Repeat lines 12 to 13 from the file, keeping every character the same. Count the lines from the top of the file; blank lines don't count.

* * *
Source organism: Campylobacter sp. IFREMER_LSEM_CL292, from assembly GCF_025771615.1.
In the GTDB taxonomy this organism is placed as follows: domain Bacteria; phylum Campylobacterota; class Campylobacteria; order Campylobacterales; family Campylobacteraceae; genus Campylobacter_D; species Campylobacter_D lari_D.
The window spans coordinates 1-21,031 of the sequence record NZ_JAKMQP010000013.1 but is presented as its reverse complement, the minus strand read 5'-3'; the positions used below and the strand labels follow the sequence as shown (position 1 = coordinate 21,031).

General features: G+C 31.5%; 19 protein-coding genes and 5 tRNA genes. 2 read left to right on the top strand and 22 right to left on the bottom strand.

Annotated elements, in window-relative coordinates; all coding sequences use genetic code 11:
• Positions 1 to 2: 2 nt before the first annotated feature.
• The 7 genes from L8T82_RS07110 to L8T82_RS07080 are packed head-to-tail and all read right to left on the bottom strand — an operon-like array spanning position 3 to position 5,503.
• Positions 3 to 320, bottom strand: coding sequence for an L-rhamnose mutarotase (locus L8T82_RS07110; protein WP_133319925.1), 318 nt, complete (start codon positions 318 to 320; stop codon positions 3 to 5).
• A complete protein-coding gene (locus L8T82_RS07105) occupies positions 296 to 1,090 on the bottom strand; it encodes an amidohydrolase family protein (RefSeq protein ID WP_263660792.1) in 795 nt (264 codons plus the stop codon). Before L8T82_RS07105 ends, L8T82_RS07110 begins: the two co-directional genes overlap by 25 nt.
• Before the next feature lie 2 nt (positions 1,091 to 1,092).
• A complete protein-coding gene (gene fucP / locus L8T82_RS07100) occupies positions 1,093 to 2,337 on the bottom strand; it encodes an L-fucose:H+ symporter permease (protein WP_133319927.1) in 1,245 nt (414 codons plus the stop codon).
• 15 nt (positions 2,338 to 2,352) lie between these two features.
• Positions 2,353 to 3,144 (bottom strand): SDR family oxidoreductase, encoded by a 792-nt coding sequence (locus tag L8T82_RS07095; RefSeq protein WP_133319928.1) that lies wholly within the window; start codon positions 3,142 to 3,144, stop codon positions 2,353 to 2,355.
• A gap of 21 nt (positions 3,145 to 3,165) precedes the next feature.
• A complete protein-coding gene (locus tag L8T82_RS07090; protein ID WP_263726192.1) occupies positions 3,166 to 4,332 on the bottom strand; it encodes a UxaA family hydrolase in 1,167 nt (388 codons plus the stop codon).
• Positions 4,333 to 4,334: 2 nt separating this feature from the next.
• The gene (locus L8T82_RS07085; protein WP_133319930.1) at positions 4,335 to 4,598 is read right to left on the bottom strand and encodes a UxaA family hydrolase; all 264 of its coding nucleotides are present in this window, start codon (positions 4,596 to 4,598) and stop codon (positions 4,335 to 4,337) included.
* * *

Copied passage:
• 15 nt (positions 2,338 to 2,352) lie between these two features.
• Positions 2,353 to 3,144 (bottom strand): SDR family oxidoreductase, encoded by a 792-nt coding sequence (locus tag L8T82_RS07095; RefSeq protein WP_133319928.1) that lies wholly within the window; start codon positions 3,142 to 3,144, stop codon positions 2,353 to 2,355.